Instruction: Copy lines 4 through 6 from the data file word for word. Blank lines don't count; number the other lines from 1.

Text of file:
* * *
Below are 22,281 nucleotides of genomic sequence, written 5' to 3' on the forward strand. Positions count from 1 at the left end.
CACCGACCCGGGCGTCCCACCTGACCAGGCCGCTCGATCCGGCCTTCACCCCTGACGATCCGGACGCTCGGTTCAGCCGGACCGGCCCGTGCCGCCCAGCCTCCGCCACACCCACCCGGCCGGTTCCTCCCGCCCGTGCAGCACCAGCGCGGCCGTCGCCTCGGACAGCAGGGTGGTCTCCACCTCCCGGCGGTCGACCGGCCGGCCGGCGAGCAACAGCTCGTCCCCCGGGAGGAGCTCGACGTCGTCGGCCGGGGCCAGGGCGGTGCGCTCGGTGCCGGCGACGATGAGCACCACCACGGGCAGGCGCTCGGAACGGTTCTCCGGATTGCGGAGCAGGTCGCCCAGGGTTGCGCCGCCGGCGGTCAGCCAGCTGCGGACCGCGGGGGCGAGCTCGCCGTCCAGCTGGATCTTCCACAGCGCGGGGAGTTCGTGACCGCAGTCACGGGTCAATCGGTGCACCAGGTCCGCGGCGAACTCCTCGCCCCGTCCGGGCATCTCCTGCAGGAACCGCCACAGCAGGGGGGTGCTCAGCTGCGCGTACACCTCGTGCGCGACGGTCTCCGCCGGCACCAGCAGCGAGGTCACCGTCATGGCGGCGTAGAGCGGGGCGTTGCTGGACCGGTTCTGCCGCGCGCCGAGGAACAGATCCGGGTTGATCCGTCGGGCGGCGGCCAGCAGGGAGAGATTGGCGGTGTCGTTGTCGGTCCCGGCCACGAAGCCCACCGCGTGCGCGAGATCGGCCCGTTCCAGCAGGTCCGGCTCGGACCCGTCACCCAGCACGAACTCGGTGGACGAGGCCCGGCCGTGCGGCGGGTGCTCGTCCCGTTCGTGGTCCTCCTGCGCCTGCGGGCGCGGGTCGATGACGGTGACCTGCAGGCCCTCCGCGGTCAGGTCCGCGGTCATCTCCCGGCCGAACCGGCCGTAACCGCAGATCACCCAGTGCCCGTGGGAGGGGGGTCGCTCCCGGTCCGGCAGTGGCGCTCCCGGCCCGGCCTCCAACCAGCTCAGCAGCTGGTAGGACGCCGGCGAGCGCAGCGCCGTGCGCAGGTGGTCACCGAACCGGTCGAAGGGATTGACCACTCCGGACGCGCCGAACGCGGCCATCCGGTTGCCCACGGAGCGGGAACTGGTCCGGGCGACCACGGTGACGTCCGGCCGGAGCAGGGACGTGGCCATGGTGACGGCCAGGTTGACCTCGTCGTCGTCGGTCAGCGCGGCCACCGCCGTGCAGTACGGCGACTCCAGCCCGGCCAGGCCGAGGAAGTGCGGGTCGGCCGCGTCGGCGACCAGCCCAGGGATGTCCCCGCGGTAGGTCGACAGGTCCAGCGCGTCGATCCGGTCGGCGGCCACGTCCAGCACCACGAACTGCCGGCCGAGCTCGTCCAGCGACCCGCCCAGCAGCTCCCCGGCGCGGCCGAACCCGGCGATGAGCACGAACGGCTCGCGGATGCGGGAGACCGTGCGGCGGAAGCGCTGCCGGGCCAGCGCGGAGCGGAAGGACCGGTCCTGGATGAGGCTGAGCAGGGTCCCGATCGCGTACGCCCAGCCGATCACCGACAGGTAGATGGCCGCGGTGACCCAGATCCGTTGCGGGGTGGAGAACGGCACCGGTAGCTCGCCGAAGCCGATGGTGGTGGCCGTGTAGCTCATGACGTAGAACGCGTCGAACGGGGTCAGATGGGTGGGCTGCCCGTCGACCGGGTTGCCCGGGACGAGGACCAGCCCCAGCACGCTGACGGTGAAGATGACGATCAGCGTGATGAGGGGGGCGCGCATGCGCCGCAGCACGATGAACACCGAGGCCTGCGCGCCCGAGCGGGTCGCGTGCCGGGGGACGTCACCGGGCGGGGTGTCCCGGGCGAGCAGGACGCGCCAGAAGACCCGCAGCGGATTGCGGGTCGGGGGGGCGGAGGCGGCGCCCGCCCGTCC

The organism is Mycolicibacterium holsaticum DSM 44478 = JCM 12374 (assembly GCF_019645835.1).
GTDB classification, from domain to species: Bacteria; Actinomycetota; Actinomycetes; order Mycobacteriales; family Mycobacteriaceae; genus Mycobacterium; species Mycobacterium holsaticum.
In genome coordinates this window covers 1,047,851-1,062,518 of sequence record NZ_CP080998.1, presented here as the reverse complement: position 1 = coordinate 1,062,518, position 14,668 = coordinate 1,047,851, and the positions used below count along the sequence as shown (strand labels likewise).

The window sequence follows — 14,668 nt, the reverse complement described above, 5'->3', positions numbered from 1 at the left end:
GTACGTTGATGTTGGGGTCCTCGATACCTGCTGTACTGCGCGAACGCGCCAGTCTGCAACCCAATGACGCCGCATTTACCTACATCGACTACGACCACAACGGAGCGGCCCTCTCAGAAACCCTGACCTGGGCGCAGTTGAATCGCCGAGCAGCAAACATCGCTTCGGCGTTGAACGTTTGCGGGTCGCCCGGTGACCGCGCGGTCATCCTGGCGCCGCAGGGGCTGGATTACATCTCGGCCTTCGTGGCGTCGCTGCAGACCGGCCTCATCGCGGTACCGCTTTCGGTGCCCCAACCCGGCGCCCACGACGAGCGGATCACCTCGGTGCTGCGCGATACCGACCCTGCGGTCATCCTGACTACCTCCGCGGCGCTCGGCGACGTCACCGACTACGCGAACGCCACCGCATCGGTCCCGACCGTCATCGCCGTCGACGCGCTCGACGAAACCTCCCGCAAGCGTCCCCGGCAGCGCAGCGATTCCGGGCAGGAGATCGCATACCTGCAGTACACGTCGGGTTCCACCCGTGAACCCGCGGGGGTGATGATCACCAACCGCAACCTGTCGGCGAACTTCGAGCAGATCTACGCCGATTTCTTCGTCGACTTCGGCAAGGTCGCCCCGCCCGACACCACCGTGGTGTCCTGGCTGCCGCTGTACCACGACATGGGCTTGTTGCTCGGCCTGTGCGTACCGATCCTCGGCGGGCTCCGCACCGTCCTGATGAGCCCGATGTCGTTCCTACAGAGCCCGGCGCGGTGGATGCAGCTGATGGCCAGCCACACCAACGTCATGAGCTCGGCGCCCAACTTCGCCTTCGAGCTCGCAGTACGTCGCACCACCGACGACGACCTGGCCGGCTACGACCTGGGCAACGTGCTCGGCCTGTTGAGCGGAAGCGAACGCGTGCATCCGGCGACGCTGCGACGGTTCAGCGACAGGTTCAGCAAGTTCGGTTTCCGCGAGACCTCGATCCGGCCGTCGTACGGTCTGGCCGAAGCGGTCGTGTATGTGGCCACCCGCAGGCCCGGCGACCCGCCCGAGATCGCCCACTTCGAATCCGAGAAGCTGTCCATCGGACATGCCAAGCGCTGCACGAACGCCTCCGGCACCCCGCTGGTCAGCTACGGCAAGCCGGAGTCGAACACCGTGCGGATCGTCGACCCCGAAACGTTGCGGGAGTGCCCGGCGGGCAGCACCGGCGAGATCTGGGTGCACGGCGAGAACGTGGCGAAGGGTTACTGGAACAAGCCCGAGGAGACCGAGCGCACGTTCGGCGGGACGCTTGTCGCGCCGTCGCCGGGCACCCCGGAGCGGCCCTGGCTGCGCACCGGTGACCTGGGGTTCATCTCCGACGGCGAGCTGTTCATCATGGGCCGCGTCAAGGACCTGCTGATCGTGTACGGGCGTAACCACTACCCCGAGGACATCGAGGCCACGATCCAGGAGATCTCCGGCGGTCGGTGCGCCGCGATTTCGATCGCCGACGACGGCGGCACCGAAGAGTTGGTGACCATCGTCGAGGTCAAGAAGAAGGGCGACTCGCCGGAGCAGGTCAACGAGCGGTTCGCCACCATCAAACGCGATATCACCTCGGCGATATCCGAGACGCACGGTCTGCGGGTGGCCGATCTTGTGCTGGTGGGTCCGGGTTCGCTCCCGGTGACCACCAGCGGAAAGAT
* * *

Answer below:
GTDB classification, from domain to species: Bacteria; Actinomycetota; Actinomycetes; order Mycobacteriales; family Mycobacteriaceae; genus Mycobacterium; species Mycobacterium holsaticum.
In genome coordinates this window covers 1,047,851-1,062,518 of sequence record NZ_CP080998.1, presented here as the reverse complement: position 1 = coordinate 1,062,518, position 14,668 = coordinate 1,047,851, and the positions used below count along the sequence as shown (strand labels likewise).

The window sequence follows — 14,668 nt, the reverse complement described above, 5'->3', positions numbered from 1 at the left end: